Media Mash: Controversial thinspiration, phone anxiety & 'healthy' obesity


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HellaWella’s Media Mash is a weekly feature listing the latest and most interesting health-and-wellness stories we’ve read in the past week, pulled from the Web and linked for your convenience.



  • Coca-Cola Life — a soda sweetened with sugar and zero-calorie stevia — might debut in the United States next year. A 20-ounce serving contains only 100 calories. [Food Republic]

  • There's no such thing as a healthy obese person, according to researchers who found that obese individuals considered metabolically healthy still had a 24% increased risk for heart attack and stroke, and for death by any cause. [New York Times]

  • Check out this South American monkey that is called "fruit mad" because it eats 50 varieties of it each day. That's a lot of fiber. [BBC]


  • How's this for a #tbt: Check out these amusing fitness ads from back in the day. Working out never looked so ... hilarious! [FitSugar]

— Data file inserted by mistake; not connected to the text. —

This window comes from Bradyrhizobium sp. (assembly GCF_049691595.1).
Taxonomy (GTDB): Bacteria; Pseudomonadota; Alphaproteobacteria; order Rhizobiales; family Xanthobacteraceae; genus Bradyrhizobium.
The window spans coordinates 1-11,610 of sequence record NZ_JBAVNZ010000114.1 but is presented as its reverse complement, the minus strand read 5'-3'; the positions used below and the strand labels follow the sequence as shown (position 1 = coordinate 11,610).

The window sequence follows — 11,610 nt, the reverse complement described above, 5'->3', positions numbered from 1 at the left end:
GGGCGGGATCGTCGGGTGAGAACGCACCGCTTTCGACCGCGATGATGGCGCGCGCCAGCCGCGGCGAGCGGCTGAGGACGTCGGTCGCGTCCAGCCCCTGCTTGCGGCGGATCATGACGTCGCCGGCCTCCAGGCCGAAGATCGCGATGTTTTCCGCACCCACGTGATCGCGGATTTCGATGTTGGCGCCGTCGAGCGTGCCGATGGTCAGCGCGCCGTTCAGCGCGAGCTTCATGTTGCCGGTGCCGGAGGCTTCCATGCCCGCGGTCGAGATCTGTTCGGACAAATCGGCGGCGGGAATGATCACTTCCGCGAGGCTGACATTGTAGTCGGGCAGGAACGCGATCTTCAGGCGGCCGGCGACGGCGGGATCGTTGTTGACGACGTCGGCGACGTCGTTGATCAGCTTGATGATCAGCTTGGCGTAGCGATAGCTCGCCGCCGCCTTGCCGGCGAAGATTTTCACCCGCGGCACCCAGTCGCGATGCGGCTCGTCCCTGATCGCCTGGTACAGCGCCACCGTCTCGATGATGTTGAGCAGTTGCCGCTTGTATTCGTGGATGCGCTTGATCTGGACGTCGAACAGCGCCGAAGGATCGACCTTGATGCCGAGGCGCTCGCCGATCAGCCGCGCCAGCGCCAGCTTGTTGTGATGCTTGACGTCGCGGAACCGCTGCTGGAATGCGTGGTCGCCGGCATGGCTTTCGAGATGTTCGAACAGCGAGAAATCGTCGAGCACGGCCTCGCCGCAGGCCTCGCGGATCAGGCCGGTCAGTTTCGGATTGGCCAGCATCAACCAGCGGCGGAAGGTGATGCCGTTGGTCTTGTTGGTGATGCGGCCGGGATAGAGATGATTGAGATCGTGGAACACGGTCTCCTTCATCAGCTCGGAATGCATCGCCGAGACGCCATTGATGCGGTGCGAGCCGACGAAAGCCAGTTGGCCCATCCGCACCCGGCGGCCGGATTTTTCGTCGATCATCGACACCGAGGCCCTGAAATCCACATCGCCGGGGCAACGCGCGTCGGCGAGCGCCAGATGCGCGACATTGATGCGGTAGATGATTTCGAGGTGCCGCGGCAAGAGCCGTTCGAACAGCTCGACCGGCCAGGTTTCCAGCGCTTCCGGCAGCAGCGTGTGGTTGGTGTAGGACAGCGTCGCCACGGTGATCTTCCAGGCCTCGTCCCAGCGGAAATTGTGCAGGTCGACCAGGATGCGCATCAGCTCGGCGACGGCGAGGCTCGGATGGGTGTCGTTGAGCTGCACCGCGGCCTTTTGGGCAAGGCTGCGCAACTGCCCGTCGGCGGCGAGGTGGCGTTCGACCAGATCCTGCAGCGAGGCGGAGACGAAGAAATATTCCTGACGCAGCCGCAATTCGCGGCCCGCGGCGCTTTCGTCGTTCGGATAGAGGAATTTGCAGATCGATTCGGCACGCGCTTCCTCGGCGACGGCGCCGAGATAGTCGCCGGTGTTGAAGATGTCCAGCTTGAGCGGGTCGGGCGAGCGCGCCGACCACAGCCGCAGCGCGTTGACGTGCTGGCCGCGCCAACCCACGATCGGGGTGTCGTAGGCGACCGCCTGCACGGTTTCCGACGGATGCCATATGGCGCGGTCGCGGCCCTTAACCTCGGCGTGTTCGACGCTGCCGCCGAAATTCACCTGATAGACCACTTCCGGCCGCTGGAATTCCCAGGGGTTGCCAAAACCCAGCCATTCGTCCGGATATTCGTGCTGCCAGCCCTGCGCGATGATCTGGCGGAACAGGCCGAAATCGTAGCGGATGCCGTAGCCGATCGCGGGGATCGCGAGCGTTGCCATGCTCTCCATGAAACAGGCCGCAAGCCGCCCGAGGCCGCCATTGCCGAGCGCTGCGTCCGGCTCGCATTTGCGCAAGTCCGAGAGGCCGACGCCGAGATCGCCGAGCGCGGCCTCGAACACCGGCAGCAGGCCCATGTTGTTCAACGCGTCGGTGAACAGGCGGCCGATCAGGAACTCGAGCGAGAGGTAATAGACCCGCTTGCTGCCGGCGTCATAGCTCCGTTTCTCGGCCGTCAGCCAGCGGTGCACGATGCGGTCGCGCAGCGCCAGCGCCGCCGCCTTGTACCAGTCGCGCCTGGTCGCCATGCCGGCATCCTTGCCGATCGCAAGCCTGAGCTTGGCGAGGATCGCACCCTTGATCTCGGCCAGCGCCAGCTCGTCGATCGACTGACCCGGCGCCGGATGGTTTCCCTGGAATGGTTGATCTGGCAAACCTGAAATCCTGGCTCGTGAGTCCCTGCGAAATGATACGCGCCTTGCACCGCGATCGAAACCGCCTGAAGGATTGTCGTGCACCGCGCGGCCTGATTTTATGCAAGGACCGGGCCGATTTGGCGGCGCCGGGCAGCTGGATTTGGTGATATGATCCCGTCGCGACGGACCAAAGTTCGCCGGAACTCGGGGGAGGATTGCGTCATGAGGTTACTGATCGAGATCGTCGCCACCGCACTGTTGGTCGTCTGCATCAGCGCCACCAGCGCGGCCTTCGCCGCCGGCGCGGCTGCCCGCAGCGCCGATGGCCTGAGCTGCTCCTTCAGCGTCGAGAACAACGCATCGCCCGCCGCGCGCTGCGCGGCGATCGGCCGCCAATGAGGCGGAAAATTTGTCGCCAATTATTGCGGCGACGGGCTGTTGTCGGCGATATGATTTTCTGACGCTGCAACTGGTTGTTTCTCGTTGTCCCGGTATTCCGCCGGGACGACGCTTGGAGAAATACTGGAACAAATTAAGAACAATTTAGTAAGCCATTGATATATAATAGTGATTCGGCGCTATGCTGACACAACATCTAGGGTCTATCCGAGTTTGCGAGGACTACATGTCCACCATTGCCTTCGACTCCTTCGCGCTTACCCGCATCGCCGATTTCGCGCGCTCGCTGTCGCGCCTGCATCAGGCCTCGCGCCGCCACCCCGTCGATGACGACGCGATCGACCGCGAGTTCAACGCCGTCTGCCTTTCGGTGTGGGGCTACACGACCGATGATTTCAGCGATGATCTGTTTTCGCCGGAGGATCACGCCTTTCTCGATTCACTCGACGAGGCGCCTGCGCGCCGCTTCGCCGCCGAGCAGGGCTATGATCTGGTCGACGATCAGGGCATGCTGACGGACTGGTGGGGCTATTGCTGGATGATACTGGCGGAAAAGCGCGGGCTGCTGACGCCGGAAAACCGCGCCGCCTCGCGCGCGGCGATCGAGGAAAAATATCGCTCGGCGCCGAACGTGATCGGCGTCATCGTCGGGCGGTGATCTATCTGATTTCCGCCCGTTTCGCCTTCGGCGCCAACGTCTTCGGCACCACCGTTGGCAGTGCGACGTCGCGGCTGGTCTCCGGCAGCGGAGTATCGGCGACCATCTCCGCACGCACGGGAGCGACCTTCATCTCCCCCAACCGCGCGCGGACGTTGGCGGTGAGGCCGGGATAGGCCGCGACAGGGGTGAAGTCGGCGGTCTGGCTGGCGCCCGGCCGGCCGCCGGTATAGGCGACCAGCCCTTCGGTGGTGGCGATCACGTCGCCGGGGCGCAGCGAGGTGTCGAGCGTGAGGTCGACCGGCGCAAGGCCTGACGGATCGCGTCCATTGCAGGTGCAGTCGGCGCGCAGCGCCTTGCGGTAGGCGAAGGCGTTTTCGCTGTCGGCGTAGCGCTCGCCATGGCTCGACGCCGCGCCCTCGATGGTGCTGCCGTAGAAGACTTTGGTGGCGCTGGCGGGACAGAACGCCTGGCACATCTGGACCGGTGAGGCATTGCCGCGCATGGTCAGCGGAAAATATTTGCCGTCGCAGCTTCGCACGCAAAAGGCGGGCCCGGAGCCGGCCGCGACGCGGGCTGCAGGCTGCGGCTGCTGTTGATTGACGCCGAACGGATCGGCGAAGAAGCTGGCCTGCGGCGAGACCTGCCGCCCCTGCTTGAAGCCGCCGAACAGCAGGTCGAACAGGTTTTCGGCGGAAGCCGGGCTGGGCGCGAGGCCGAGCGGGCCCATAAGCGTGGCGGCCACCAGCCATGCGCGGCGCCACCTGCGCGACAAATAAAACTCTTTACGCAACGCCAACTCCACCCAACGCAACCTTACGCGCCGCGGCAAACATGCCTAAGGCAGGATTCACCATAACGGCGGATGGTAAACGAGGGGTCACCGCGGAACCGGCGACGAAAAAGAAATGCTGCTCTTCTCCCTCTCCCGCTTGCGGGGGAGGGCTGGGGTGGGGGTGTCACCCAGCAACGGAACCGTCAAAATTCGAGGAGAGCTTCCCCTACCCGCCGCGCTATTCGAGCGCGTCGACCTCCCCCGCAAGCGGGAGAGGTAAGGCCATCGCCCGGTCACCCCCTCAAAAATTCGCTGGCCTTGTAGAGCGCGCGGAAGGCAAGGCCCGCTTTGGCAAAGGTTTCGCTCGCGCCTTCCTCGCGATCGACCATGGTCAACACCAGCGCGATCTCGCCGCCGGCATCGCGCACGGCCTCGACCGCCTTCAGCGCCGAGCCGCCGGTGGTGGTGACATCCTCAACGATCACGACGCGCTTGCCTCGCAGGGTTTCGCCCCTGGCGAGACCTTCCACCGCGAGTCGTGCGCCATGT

• For a casual $25,000 a year, you can have a concierge doctor who allows you to call and text him whenever you want, and even fly him out internationally when you're on vacation. At least 124 of these doctors are currently operating in New York City. [Gawker]


  • Acid rain and ozone depletion may have contributed to killing off plants and organisms around the world during the most severe mass extinction in Earth's history about 252 million years ago. [Phys.org]

  • Are you and your cell phone joined at the hip? It could be making you anxious. [Time Healthland]


  • Organic whole milk is better for you than regular milk. Apparently, it contains more than 60% more omega-3 fatty acids than the other stuff. [Greatist]


  • If you're one of those people who claims to not want to live on this planet anymore, you may want to check out the worst places to live in the universe. You know, because moving long distance to an equally craptastic place would really suck. [Popular Science]


  • Hypnosis is not only for people in psychotherapy. Athletes, chemo patients and dieters are using it more and more these days. [Los Angeles Times]

  • It seems as though the rules of eating are constantly changing. Here are six new ones to ensure you’re getting vital nutrients. [Men’s Health]

  • In discussing the problem with rampant online "thinspiration," one doctor argues that "instead of looking at eating disorder habits as a pathology, thinspiration treats them as a lifestyle choice." [Mashable